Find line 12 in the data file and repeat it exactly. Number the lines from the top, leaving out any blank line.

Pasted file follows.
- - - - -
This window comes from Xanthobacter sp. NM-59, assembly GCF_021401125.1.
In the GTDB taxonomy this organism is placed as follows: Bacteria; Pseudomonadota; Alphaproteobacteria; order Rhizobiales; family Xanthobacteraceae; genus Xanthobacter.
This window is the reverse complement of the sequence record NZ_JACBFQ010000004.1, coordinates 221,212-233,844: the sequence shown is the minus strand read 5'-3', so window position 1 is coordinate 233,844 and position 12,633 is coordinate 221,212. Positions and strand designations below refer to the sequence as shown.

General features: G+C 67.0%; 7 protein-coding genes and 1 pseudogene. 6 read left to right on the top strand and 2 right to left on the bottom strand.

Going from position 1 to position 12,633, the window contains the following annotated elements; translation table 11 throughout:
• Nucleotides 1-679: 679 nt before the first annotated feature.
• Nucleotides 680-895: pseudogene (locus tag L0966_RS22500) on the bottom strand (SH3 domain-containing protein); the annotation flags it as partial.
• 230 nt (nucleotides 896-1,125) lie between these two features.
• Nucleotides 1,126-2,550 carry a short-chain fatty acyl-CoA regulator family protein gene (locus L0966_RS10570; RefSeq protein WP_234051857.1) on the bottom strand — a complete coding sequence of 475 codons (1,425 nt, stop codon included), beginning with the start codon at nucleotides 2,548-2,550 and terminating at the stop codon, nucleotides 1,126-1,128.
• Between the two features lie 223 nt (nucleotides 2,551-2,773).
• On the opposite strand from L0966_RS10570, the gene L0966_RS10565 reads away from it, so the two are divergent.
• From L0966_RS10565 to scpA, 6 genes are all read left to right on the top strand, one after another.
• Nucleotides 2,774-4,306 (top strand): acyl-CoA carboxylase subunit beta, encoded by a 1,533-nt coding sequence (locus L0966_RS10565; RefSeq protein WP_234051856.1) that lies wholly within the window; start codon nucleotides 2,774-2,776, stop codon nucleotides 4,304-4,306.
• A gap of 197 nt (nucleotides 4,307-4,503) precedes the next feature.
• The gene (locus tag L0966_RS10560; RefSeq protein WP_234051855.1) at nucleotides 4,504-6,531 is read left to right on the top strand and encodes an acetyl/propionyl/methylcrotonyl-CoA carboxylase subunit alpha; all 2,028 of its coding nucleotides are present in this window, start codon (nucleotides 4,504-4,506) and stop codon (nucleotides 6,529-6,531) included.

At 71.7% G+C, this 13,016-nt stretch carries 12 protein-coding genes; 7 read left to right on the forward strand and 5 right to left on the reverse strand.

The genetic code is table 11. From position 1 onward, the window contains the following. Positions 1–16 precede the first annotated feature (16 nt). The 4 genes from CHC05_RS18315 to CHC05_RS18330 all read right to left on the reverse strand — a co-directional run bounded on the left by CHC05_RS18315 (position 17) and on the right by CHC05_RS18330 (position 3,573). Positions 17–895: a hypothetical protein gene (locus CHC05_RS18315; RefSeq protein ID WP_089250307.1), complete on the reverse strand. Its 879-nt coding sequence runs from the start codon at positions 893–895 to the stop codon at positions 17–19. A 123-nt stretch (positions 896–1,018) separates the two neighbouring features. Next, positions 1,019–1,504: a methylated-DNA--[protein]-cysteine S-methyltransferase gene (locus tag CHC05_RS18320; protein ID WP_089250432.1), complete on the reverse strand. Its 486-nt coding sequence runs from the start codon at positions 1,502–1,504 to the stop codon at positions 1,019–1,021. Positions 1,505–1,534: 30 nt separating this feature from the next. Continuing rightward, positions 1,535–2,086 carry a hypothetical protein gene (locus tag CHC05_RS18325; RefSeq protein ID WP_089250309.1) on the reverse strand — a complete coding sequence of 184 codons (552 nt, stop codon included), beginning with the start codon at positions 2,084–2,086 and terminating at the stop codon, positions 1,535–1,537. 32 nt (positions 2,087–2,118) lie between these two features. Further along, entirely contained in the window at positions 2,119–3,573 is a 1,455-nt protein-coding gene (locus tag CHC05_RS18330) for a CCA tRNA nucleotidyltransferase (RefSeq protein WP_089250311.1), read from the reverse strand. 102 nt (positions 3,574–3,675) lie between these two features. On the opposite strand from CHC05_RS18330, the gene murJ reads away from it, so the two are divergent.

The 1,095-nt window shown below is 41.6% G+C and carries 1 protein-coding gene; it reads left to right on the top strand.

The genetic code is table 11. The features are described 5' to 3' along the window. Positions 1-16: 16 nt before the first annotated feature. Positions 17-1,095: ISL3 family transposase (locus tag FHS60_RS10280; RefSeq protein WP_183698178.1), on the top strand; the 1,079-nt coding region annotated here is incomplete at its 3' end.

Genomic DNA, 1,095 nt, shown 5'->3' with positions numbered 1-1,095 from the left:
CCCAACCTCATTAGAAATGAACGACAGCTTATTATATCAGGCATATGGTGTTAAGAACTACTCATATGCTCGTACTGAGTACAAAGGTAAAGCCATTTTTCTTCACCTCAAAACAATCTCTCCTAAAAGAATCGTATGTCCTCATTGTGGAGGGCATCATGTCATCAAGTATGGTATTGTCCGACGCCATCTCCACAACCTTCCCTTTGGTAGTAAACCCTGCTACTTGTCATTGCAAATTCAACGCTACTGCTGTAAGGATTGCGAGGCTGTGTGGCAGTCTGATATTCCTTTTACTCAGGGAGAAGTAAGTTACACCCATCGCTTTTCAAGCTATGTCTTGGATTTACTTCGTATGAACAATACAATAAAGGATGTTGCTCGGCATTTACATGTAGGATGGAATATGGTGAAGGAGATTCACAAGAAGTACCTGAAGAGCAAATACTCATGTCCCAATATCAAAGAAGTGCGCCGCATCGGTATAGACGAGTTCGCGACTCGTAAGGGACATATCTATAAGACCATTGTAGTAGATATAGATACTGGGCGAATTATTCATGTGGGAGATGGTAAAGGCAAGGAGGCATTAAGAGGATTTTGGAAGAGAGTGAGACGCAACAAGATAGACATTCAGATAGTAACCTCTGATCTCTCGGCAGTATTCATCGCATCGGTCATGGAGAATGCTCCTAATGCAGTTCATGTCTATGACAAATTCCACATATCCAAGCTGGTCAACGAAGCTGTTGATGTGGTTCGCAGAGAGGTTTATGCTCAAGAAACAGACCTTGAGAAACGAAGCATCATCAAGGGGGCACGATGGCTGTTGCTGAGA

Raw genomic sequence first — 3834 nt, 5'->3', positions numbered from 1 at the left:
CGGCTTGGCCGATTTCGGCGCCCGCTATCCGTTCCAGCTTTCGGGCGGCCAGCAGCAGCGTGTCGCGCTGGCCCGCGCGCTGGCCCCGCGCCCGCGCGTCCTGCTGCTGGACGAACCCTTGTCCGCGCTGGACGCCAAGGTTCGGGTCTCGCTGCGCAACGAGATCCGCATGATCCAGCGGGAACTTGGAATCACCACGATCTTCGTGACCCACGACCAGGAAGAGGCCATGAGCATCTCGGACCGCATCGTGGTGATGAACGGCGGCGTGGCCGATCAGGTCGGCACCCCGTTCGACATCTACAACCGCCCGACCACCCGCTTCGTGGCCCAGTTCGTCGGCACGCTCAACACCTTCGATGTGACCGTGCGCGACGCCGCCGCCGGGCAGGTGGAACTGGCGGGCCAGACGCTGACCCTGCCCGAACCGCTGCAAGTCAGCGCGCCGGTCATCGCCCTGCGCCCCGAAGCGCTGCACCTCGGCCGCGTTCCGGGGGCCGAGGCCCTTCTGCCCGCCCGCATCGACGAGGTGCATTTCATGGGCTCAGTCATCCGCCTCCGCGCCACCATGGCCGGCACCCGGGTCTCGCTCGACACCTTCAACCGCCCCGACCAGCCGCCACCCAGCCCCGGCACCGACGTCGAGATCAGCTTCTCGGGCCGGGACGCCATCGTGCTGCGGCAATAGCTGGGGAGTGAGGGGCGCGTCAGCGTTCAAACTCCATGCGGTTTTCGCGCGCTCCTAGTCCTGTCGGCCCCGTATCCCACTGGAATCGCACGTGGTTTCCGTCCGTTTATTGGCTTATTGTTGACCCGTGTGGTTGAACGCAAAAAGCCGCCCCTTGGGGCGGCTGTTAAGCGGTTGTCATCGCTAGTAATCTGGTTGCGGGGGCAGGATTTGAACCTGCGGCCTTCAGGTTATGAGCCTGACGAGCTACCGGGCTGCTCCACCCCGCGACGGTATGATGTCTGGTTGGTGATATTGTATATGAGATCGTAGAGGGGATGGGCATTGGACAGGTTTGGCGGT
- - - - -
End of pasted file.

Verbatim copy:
• From L0966_RS10565 to scpA, 6 genes are all read left to right on the top strand, one after another.